Patrisse and Melina spend a fair amount of time discussing calling up, calling on, and enjoying a close fellowship with spirits whom they believe are spirits of deceased Blacks. This, by the way, is divination or necromancy and is expressly forbidden in Leviticus 19:31:
Do not turn to mediums or necromancers; do not seek them out, and so make yourselves unclean by them: I am the Lord your God.
Necromancy is the pagan practice of allegedly communicating with the dead (We believe these “spirits” they commune with are not spirits of dead people, but evil spirit beings assuming the identity of the dead) These women have become mediums and necromancers! A few moments earlier, Melina spoke to her practice3about the 25:36 mark of calling up the spirits of the dead:
…become very intimate with the spirits that we call on regularly. Right, like, each of them seems to have a different presence and personality. You, know I laugh a lot with Waukesha, you know. And I didn’t meet her in her body, right, I met her through this work.” (Waukesha Wilson who was found dead in a Los Angeles jail cell in 2017)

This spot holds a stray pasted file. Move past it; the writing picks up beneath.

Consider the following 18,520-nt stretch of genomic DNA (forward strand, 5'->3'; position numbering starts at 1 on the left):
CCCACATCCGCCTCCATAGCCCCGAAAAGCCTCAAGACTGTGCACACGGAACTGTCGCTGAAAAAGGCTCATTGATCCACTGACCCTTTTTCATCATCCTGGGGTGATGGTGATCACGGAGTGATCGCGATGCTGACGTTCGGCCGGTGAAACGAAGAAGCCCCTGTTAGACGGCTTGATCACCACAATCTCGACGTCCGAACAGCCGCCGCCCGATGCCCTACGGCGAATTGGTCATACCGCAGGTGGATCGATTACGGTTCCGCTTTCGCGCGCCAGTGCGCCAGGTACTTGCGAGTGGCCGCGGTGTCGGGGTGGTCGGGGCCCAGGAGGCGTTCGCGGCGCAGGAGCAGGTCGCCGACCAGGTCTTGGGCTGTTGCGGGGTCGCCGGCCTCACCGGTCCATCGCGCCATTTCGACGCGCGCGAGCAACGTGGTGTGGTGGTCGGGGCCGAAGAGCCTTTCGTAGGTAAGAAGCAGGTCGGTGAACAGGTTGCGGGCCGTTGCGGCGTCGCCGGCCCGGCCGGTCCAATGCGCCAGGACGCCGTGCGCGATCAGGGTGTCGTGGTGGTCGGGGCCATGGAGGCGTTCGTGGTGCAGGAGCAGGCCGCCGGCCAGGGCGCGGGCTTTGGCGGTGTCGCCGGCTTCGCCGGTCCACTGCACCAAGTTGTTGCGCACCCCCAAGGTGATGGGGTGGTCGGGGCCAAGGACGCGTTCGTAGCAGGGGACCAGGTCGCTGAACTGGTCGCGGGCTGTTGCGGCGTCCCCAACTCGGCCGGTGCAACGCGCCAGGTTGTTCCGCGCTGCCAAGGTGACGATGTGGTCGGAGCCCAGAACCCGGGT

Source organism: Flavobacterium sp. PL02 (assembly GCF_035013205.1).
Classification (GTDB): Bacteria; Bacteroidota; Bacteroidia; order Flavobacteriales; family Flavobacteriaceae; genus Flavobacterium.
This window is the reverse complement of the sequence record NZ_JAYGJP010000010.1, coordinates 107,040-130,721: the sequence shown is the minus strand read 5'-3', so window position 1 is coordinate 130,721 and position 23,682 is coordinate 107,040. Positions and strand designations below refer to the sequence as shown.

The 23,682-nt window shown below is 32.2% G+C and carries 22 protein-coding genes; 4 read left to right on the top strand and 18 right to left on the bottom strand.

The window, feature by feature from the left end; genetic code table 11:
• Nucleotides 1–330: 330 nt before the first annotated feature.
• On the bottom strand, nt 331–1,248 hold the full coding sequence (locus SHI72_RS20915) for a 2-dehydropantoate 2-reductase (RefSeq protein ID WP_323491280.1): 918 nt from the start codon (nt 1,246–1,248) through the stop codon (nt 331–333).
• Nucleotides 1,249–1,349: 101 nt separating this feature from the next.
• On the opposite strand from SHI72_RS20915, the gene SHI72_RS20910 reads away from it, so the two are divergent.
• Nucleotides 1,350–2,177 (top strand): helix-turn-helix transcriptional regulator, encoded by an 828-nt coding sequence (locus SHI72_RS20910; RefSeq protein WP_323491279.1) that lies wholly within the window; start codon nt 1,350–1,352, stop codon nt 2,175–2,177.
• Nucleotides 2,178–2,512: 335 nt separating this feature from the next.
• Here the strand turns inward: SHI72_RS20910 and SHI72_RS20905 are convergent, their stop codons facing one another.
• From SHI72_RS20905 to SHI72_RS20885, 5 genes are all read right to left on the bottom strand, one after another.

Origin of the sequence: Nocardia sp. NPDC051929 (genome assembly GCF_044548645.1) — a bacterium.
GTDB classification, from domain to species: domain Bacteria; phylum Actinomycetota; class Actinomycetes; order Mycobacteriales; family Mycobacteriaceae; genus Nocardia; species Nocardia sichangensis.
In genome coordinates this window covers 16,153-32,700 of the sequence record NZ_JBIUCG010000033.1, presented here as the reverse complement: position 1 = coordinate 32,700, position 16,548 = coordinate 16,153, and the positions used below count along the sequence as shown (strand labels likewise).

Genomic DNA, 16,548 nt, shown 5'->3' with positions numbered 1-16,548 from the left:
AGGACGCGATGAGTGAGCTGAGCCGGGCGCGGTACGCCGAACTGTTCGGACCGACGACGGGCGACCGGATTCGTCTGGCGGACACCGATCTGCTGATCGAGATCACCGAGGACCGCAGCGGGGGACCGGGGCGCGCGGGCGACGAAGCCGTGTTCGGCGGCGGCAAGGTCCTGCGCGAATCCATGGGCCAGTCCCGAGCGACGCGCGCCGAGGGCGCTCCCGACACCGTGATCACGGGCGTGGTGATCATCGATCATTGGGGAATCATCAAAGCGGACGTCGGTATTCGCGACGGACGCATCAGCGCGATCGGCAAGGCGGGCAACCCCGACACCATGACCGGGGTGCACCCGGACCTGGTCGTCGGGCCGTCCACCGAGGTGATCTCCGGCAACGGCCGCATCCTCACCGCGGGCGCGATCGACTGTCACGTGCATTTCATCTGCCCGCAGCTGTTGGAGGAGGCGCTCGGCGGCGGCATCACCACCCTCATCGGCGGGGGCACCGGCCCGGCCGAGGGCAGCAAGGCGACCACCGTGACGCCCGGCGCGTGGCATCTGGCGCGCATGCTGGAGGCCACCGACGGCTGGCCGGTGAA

As Melina noted, she did not meet Waukesha Wilson when she was living but built a “very intimate” relationship with a spirit representing itself as Waukesha Wilson sometime after she died. During the conversation with Melina, Patrisse described the offerings they make to the spirits with whom they are communicating. Patrisse Cullors wants the viewers to be aware of how central it is in their rituals to call out the names of the deceased.430:00 mark:
“It’s a, it is a very important practice, hashtags are for us are way more than a hashtag. It is, um, literally, almost resurrecting a spirit so they can work through us to get the work that we need to get done.”